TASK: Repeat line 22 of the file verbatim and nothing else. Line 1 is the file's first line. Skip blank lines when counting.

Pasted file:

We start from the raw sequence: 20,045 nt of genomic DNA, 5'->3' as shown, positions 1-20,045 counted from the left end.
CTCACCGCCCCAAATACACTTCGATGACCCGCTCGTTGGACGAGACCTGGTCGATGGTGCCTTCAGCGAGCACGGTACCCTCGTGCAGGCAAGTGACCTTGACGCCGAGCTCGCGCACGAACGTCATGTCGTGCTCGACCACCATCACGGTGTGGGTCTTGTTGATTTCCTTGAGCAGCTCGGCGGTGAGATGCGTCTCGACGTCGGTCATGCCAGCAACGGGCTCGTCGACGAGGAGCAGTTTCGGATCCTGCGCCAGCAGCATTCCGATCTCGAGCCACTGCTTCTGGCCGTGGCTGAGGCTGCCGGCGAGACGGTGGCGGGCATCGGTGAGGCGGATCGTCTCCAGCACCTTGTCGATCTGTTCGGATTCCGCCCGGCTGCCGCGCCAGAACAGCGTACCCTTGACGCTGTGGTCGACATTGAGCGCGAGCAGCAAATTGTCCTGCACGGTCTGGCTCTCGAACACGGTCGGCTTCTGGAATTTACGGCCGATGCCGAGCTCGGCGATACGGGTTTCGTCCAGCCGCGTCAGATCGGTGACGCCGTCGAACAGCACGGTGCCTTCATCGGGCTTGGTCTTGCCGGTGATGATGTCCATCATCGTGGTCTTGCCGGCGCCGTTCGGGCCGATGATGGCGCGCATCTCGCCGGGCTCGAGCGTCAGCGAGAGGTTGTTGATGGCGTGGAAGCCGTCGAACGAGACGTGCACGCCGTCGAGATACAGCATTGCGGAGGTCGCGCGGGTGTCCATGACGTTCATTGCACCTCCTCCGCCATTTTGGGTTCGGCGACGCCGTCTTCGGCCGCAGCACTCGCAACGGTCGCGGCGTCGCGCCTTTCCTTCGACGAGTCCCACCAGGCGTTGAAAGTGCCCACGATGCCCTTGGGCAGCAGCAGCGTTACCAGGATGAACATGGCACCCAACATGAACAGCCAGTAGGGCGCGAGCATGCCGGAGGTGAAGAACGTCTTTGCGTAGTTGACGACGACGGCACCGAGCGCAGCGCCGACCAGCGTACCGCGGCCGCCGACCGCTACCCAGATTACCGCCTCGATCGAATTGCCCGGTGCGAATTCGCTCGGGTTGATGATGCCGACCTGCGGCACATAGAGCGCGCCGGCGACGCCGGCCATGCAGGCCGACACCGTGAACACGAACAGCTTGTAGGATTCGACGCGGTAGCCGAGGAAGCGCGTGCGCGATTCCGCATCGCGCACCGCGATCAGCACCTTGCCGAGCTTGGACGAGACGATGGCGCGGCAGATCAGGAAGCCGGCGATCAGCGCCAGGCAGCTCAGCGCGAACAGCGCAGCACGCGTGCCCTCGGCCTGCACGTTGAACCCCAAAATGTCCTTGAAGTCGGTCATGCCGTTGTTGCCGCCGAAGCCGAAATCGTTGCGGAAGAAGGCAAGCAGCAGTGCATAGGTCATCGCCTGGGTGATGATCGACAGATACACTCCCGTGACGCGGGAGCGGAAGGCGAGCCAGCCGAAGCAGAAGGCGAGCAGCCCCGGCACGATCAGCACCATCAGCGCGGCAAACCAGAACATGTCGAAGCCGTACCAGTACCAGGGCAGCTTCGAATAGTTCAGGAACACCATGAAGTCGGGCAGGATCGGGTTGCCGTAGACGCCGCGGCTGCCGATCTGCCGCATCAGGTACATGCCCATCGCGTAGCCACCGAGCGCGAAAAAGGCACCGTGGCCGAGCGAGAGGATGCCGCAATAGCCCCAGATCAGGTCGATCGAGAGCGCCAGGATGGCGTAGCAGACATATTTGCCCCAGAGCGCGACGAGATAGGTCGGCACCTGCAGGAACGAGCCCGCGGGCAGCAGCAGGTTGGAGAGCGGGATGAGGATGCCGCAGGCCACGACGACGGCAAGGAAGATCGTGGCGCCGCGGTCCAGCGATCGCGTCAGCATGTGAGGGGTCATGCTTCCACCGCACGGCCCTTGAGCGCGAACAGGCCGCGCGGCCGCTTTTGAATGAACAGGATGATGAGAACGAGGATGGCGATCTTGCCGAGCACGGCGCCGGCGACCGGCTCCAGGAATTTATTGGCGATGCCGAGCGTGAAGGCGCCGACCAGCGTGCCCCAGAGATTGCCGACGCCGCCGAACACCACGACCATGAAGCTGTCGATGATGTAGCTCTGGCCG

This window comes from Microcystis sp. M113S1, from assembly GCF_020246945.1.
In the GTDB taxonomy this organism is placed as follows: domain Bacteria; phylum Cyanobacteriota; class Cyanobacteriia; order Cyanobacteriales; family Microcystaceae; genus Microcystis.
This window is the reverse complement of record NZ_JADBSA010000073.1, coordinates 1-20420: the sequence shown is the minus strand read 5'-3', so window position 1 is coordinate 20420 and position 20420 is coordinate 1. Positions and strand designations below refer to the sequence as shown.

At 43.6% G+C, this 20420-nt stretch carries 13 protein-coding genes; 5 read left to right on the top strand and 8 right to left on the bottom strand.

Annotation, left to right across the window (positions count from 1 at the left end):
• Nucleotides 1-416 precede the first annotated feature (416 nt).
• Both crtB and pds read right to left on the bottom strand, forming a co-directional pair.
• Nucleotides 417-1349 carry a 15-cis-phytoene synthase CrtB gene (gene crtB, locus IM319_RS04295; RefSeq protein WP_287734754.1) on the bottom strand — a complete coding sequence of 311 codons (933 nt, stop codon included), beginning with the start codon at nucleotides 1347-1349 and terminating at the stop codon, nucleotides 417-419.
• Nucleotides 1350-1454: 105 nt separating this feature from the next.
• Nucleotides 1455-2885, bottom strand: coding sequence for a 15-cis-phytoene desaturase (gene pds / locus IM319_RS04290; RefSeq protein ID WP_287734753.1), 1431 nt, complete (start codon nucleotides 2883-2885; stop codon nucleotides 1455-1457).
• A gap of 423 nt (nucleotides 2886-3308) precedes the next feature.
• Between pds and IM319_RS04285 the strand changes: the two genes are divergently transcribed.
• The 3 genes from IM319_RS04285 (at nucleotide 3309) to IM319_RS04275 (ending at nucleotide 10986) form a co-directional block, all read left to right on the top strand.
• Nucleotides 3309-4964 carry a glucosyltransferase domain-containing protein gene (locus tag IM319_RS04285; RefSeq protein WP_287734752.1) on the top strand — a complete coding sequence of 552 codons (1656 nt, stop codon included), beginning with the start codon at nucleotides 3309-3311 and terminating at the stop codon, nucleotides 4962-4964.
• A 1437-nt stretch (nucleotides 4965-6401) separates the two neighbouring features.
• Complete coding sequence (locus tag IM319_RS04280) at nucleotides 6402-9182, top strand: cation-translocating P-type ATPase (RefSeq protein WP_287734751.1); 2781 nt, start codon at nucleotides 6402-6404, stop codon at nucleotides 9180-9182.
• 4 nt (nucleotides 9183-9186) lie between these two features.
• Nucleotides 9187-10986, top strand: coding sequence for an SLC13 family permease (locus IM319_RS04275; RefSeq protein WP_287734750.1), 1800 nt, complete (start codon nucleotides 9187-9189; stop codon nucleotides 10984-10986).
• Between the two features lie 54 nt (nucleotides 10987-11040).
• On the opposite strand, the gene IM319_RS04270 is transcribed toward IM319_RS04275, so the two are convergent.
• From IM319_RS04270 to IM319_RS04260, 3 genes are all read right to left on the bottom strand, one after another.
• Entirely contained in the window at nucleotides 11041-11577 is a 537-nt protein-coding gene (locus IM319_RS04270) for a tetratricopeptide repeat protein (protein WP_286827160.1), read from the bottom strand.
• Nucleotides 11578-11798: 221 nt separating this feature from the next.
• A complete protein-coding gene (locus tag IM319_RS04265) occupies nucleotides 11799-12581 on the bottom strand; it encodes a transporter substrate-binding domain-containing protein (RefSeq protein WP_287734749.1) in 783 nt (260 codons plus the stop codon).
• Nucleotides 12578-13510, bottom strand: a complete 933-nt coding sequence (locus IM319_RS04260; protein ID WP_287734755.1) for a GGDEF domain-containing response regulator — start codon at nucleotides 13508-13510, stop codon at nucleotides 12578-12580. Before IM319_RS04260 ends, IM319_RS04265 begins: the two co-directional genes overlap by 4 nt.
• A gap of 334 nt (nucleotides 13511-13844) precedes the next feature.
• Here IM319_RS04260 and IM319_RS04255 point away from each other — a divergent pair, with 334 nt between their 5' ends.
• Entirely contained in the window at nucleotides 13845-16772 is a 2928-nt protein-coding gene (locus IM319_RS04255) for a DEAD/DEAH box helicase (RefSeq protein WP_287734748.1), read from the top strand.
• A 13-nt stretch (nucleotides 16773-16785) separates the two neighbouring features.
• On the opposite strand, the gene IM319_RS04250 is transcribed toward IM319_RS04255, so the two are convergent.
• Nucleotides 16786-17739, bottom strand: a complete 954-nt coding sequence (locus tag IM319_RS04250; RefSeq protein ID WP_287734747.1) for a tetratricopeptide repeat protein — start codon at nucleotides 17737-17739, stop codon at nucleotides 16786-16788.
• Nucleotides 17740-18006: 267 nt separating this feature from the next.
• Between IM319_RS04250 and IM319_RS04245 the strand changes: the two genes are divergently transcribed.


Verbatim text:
• On the opposite strand, the gene IM319_RS04270 is transcribed toward IM319_RS04275, so the two are convergent.